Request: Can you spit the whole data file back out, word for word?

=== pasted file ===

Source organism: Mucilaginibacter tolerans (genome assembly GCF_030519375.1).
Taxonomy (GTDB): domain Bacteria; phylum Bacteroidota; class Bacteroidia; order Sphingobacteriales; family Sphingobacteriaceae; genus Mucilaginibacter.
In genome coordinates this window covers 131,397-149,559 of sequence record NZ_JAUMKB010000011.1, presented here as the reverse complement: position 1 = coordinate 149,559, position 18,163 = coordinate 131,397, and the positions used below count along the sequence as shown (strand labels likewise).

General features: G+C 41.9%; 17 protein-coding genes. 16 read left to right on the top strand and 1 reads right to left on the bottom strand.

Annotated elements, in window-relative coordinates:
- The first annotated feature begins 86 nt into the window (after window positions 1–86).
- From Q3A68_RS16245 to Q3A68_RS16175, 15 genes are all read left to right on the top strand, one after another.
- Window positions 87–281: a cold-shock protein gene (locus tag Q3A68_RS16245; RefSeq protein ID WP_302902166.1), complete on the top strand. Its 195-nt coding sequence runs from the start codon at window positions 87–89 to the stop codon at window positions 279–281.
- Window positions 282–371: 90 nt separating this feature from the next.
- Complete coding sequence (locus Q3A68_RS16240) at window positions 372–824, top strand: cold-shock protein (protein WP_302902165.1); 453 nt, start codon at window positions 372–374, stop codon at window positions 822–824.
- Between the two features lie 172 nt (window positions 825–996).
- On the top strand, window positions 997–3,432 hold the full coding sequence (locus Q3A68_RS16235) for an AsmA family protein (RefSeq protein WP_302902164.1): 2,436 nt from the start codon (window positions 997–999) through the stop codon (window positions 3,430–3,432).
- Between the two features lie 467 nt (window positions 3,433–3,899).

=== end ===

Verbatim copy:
Source organism: Mucilaginibacter tolerans (genome assembly GCF_030519375.1).
Taxonomy (GTDB): domain Bacteria; phylum Bacteroidota; class Bacteroidia; order Sphingobacteriales; family Sphingobacteriaceae; genus Mucilaginibacter.
In genome coordinates this window covers 131,397-149,559 of sequence record NZ_JAUMKB010000011.1, presented here as the reverse complement: position 1 = coordinate 149,559, position 18,163 = coordinate 131,397, and the positions used below count along the sequence as shown (strand labels likewise).

General features: G+C 41.9%; 17 protein-coding genes. 16 read left to right on the top strand and 1 reads right to left on the bottom strand.

Annotated elements, in window-relative coordinates:
- The first annotated feature begins 86 nt into the window (after window positions 1–86).
- From Q3A68_RS16245 to Q3A68_RS16175, 15 genes are all read left to right on the top strand, one after another.
- Window positions 87–281: a cold-shock protein gene (locus tag Q3A68_RS16245; RefSeq protein ID WP_302902166.1), complete on the top strand. Its 195-nt coding sequence runs from the start codon at window positions 87–89 to the stop codon at window positions 279–281.
- Window positions 282–371: 90 nt separating this feature from the next.
- Complete coding sequence (locus Q3A68_RS16240) at window positions 372–824, top strand: cold-shock protein (protein WP_302902165.1); 453 nt, start codon at window positions 372–374, stop codon at window positions 822–824.
- Between the two features lie 172 nt (window positions 825–996).
- On the top strand, window positions 997–3,432 hold the full coding sequence (locus Q3A68_RS16235) for an AsmA family protein (RefSeq protein WP_302902164.1): 2,436 nt from the start codon (window positions 997–999) through the stop codon (window positions 3,430–3,432).
- Between the two features lie 467 nt (window positions 3,433–3,899).